23 March 2008


has endured a number of challenges in the recent past — high inflation, insurgency and the assassination of popular political leader Benazir Bhutto being just a few. However, hope is a common denominator among its people. They believe that Pakistan will survive and thrive despite difficult times. February's parliamentary elections were an important step in that direction.

Keys to growth

According to the report, Pakistan has been experiencing the longest spell of strong growth in years. Mansoor Ahmad Bajwa, Commercial Counsellor in Dubai, says that the commodity-producing sectors' (agriculture and industry) contribution was a key driver of growth last year. According to the report, agriculture contributed 15 per cent to real GDP growth while industry's input was 25 per cent. The services sectors contributed the remaining 60 per cent. Per capita income, an important benchmark for economic progress, grew by 11 per cent in 2006-07 to $925 (about Dh3,397), which were an increase from $833 (about Dh3,059) in 2005-06. Acceleration in real GDP growth, a stable exchange rate, and a five-fold increase in the inflow of workers' remittances, which was approximately $5.5 million (about Dh20.19 million) in 2005-06, contributed to the rise in per capitaincome.

Bajwa says that the country's good economic performance was a result of sound economic policies, on-going structural reforms and a favourable international economic environment. According to the economic survey report, growth was also driven by strong domestic demand. Another positive factor was the steep rise in investment, especially private investment which was high despite strong consumer demand.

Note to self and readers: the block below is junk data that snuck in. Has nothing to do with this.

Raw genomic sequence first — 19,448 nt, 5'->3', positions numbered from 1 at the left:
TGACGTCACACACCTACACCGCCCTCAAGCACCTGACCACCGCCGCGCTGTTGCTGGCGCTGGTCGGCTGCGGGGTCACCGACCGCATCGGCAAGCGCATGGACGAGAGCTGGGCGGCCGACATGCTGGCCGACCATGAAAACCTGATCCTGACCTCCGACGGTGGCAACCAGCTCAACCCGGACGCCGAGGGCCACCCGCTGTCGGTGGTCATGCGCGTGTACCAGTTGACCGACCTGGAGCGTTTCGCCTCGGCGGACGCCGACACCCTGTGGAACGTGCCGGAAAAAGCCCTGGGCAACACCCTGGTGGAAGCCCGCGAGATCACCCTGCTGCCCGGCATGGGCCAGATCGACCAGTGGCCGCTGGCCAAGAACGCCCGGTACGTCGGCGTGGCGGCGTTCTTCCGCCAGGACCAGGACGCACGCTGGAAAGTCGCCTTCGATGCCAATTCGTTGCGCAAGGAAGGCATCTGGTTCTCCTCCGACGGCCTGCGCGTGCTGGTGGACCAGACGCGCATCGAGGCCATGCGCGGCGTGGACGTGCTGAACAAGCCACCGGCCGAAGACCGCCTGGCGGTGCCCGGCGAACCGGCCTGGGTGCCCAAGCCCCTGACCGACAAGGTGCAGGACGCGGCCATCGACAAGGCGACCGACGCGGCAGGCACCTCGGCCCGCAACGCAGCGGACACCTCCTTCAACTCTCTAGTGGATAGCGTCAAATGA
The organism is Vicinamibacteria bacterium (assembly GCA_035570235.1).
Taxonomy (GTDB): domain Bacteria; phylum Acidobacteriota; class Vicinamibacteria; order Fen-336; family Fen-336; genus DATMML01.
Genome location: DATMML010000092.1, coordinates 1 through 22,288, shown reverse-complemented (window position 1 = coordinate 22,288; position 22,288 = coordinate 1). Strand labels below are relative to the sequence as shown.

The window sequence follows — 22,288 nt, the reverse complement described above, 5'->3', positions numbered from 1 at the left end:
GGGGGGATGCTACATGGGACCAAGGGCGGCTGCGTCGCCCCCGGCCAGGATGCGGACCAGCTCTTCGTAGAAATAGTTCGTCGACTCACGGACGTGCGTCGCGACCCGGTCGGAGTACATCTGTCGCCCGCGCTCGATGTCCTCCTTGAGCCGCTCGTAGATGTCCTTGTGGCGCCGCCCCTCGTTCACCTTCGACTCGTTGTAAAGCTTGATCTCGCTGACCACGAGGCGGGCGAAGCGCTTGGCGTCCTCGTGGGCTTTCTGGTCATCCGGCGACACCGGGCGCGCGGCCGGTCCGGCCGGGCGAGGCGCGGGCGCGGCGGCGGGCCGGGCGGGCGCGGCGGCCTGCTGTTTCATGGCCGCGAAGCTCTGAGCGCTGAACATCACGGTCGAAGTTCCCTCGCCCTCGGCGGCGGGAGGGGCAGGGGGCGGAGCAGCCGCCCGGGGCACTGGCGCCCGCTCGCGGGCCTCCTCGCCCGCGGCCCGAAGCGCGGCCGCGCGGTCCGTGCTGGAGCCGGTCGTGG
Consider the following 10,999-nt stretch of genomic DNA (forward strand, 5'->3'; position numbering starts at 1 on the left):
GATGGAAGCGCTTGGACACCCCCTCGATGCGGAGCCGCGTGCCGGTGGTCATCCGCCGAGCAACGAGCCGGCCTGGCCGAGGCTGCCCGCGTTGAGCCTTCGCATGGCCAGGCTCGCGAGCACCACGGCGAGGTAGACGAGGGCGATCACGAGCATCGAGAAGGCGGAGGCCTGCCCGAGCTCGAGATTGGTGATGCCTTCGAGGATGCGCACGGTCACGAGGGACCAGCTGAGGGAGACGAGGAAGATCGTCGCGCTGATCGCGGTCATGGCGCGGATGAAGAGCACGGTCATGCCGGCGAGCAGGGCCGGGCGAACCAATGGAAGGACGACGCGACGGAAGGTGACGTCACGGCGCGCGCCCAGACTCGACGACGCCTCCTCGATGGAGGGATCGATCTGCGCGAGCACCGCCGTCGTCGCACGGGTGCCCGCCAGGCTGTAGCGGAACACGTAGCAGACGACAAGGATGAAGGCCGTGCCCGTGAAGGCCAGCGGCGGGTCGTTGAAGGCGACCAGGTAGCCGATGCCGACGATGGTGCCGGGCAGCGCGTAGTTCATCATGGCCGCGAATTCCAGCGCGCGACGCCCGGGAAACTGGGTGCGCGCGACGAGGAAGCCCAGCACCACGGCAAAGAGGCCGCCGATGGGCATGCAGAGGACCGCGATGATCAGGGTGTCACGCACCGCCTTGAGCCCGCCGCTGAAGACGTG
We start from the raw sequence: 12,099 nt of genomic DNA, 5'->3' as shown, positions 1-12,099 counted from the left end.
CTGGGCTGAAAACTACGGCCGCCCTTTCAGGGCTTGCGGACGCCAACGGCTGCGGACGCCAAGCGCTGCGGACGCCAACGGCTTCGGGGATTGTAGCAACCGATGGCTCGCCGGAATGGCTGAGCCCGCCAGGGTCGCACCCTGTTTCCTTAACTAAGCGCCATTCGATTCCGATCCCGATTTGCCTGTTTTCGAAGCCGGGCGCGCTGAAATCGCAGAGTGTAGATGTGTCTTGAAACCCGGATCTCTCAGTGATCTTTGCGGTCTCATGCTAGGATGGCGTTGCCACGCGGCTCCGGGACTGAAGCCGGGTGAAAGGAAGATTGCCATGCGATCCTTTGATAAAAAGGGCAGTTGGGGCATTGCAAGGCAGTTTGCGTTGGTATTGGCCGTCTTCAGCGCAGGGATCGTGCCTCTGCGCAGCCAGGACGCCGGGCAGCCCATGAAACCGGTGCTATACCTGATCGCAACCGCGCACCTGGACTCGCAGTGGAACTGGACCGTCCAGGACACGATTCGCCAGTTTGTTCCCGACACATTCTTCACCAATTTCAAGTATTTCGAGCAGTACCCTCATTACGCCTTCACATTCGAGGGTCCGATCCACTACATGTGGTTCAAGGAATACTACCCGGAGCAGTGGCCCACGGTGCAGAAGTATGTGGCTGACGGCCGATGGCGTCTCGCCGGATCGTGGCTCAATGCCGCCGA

The privatisation drive, especially in sectors such as banking, telecom, oil and gas and steel, has also helped push the economy (see box for more statistics). The flow of foreign direct investment (FDI), in particular, also reflects Pakistan's growing profile as an attractive destination for international investors. Foreign direct investment was seen in areas such as telecom, energy, banking and finance and food and beverages.

In the fiscal year ending June 2007, the country attracted FDI worth $5.12 billion (about Dh18.8 billion) — a 46 per cent increase over the year earlier, says Bajwa. He says that during the first four months of the current fiscal year, Pakistan managed to attract FDI worth $1.23 billion (about Dh4.51 billion), an increase of almost four per cent.

The government has also announced a number of incentives for foreign investors, including setting up special economic zones, a five year tax exemption and duty free import of machinery.

The banking sector is also a major beneficiary of the country's economic transformation. "Mergers and acquisitions of local institutions by foreign banks include Standard Chartered Bank's purchase of an 80.86 per cent interest in Union Bank (the country's eighth largest bank in terms of market share) for $413 million (about Dh1.51 billion). Further, enormous profits in recent years have attracted more foreign banks to Pakistan and local entrepreneurs to step into this sector," he says.

Poverty, a serious issue in Pakistan, has also been reduced by economic growth, high levels of remittances and social development and poverty related programmes. According to the finance ministry's report, Rs2,217 billion (about Dh130.3 billion) was spent on these programmes from 2001-02 to 2006-07.

At the national level, the count of poor people fell from 49.23 million in 2001 to 36.45 million in 2004-05. Rural poverty declined by 11.13 per cent while urban poverty fell by 7.75 per cent.

However, the gap between the rich and poor segments of society is still a bone of contention, especially with the growth in population and the resulting pressure on resources.